So, leaving the car at home and using bike and feet are frugal choices.  They are good for my wallet.  Good for the Earth.  And if my instinct and research are correct, good for my health.  That's the upside of a frugal life!
 Bike chain, which fell off. Thankfully my husband was able to get it back in place in a few minutes once I got home.  Let the biking begin!

Saturday, April 27, 2013

Frugal Go-to Meal....Soup, and Other Highlights From a Frugal Home

We had an atypical Saturday morning, a rare day when all four of us were together.  What was the catalyst? The Great Midwest Alpaca Festival!  An annual event that I adore, I long ago requested my husband to schedule "family time" for this AM.  Cost of admission, free.  But parking was $6.  If could have biked it would have been ideal, but we are not quite outfitted for a family bike outing, but we're working on it, stay tuned.

Noticeably smaller than in prior years, we still enjoyed viewing the alpaca, watching the judging, climbing the steep stairs in the arena, and this year purchases skeins of alpaca yarn (great for me, who is allergic to wool).  My plan is to knit a winter scarf for each child to use this fall.  The school they will attend believes "there is no such thing as bad weather, just bad clothes."  Warm outer wear will be key, and alpaca wool should deliver.

Afterwards we made a quick stop at Johannsen's where I picked up asparagus crowns that will be planted in the next day or so.  Grabbing quickly I did not notice the label "purple passion".  A google image search confirmed, I bought purple asparagus, not green.  Roasted they will be tasty, and the color may tempt my oldest child to eat them....purple is his favorite color.  I also picked up two geraniums. I would have gotten more, but the nights are too cool for them to stay outside.  So two will grace our front steps, coming in at night, until later in May.  I will be back for a few more for the backyard when the weather warms up.  The plants I bought last year thrived, and are still going strong in the window at my office.  And for a first time, I bought pansies for the front and back.  Hardy, but lovely, they can already stay outside.  I find them a frugal buy because the give color from Spring to Fall.  Why a pricey greenhouse and not a big box store?  First, service.  These people know a stunning amount about what they sell.  Two, quality.  The plants last, for a long time.  Three, they have a loyalty card.  With each $25 I get a punch. When full, there is $20 off my purchase.  Too bad for me though, my bill today was $41, I got one punch...oh so close to 2, but I didn't add more to the cart just to get a punch.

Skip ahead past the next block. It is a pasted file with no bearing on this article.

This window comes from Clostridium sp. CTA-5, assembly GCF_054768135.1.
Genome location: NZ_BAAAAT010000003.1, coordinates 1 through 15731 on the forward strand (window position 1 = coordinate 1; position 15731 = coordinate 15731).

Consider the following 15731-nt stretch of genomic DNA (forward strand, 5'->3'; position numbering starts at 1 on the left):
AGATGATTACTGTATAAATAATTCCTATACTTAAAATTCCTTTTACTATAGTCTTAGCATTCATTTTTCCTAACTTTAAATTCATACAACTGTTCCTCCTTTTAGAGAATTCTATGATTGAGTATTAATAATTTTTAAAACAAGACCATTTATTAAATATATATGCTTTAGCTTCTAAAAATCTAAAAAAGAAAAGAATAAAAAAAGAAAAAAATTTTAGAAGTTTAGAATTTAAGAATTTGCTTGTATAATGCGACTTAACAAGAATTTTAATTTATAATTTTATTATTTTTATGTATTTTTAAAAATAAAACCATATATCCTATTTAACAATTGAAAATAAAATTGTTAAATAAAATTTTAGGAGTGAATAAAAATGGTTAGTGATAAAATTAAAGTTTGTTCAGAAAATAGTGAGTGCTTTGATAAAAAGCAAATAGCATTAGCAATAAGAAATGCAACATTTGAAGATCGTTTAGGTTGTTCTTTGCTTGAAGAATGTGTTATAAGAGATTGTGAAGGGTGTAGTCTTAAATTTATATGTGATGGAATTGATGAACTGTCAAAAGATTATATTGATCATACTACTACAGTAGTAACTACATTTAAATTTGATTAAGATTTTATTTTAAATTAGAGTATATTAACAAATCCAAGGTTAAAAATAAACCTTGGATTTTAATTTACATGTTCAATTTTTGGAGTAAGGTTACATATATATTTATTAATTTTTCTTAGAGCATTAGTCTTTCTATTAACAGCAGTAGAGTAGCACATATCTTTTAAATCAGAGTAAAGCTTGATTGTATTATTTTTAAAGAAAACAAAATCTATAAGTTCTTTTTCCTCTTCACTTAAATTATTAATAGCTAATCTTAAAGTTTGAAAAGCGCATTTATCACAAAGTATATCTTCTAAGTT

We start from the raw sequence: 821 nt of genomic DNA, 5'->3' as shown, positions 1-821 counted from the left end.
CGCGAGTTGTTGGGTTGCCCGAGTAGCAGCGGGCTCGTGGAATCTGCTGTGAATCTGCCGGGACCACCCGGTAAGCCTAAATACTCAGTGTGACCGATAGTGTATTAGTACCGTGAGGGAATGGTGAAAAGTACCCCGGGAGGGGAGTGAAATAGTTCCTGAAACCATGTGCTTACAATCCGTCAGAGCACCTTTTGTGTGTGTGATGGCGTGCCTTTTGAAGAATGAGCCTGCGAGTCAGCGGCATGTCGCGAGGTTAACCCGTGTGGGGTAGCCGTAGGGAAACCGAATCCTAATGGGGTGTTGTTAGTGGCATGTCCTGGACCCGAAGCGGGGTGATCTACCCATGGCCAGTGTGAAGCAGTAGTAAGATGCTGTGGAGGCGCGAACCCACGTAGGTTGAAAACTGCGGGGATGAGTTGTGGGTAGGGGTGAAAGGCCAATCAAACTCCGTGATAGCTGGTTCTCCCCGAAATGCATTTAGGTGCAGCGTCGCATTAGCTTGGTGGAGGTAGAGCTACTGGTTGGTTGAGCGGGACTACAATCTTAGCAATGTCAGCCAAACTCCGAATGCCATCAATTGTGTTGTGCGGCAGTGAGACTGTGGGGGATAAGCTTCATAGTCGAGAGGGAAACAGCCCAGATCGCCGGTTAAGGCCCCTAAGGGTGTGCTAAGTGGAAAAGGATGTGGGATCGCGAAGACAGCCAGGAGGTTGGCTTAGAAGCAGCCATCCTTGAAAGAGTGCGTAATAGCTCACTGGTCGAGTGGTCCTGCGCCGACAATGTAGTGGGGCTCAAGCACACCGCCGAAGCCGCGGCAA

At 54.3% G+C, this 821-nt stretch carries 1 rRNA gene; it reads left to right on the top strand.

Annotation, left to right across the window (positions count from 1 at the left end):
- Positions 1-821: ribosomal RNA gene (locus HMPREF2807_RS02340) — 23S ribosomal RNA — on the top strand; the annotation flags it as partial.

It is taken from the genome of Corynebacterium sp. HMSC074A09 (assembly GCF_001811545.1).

Then it was a quick run by Dream Bikes, who had serviced both of my husband's bikes. A non-profit operation, their fees for bikes is by far the best in the area and we've used them for several years.  My husband is back to biking to his office, nearly ever day.  It's a great way to lead an active lifestyle, cut down on gas consumption, and is just as fast, if not faster than his car.  It is a return to a more frugal way of life, and encourages me to bike to my office as much as I can now that the snow has left for a few months.

Our last stop of the morning, yes there were four in total, was the West Side Farmers' Market.  Arriving close to Noon we found the cheese curds had been sold out as was the spinach.  I did score a tomato for a meal this week, and a few food items as a thank you gift to the friends who had us at their home on our trip to DC.  If they lived closer I'd make a meal or two for them, but they don't.  Hopefully these locally produced goodies will bring extra joy to a meal of theirs.

Having been cooped up in the car a bit, we took to the back yard after a quick lunch.  My husband used our neighbor's ladder to climb to the roof and clear the gutters.  Savings of $85, something we previously hired out.  It took less than an hour, allowed for a neighborly chat, and gave him some exercise. However, when we are not in frugal overdrive we may outsource this again, one wrong move and a fall would result in injury. Obviously not fun, and not ideal when you run a business.  We carry disability insurance, but hope to never use it.  The flowers were planted, allowing the kids to get their hands dirty.  What a low-cost way to play with children!